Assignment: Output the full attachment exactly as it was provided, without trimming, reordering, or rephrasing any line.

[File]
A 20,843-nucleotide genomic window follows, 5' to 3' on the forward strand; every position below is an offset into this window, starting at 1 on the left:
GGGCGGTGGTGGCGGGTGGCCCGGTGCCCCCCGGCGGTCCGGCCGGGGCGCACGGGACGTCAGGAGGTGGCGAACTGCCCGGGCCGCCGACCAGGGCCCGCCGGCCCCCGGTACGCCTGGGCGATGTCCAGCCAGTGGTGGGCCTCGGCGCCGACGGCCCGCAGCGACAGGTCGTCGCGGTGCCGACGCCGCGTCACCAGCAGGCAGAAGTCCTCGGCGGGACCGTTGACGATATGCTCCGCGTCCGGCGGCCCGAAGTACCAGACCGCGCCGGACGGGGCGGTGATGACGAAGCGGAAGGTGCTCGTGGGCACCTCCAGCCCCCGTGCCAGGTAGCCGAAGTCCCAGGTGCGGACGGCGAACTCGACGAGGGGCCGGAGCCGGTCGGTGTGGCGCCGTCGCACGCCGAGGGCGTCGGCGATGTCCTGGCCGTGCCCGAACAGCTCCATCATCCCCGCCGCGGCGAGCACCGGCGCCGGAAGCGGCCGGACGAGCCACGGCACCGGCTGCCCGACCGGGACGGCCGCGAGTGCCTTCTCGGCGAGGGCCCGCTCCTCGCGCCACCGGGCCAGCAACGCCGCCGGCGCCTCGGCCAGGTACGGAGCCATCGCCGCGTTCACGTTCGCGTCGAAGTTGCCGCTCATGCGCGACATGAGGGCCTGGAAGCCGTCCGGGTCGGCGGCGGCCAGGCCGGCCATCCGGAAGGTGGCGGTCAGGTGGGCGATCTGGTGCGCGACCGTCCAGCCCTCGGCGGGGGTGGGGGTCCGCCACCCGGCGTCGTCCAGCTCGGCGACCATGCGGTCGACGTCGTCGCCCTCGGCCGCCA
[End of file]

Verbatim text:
A 20,843-nucleotide genomic window follows, 5' to 3' on the forward strand; every position below is an offset into this window, starting at 1 on the left:
GGGCGGTGGTGGCGGGTGGCCCGGTGCCCCCCGGCGGTCCGGCCGGGGCGCACGGGACGTCAGGAGGTGGCGAACTGCCCGGGCCGCCGACCAGGGCCCGCCGGCCCCCGGTACGCCTGGGCGATGTCCAGCCAGTGGTGGGCCTCGGCGCCGACGGCCCGCAGCGACAGGTCGTCGCGGTGCCGACGCCGCGTCACCAGCAGGCAGAAGTCCTCGGCGGGACCGTTGACGATATGCTCCGCGTCCGGCGGCCCGAAGTACCAGACCGCGCCGGACGGGGCGGTGATGACGAAGCGGAAGGTGCTCGTGGGCACCTCCAGCCCCCGTGCCAGGTAGCCGAAGTCCCAGGTGCGGACGGCGAACTCGACGAGGGGCCGGAGCCGGTCGGTGTGGCGCCGTCGCACGCCGAGGGCGTCGGCGATGTCCTGGCCGTGCCCGAACAGCTCCATCATCCCCGCCGCGGCGAGCACCGGCGCCGGAAGCGGCCGGACGAGCCACGGCACCGGCTGCCCGACCGGGACGGCCGCGAGTGCCTTCTCGGCGAGGGCCCGCTCCTCGCGCCACCGGGCCAGCAACGCCGCCGGCGCCTCGGCCAGGTACGGAGCCATCGCCGCGTTCACGTTCGCGTCGAAGTTGCCGCTCATGCGCGACATGAGGGCCTGGAAGCCGTCCGGGTCGGCGGCGGCCAGGCCGGCCATCCGGAAGGTGGCGGTCAGGTGGGCGATCTGGTGCGCGACCGTCCAGCCCTCGGCGGGGGTGGGGGTCCGCCACCCGGCGTCGTCCAGCTCGGCGACCATGCGGTCGACGTCGTCGCCCTCGGCCGCCA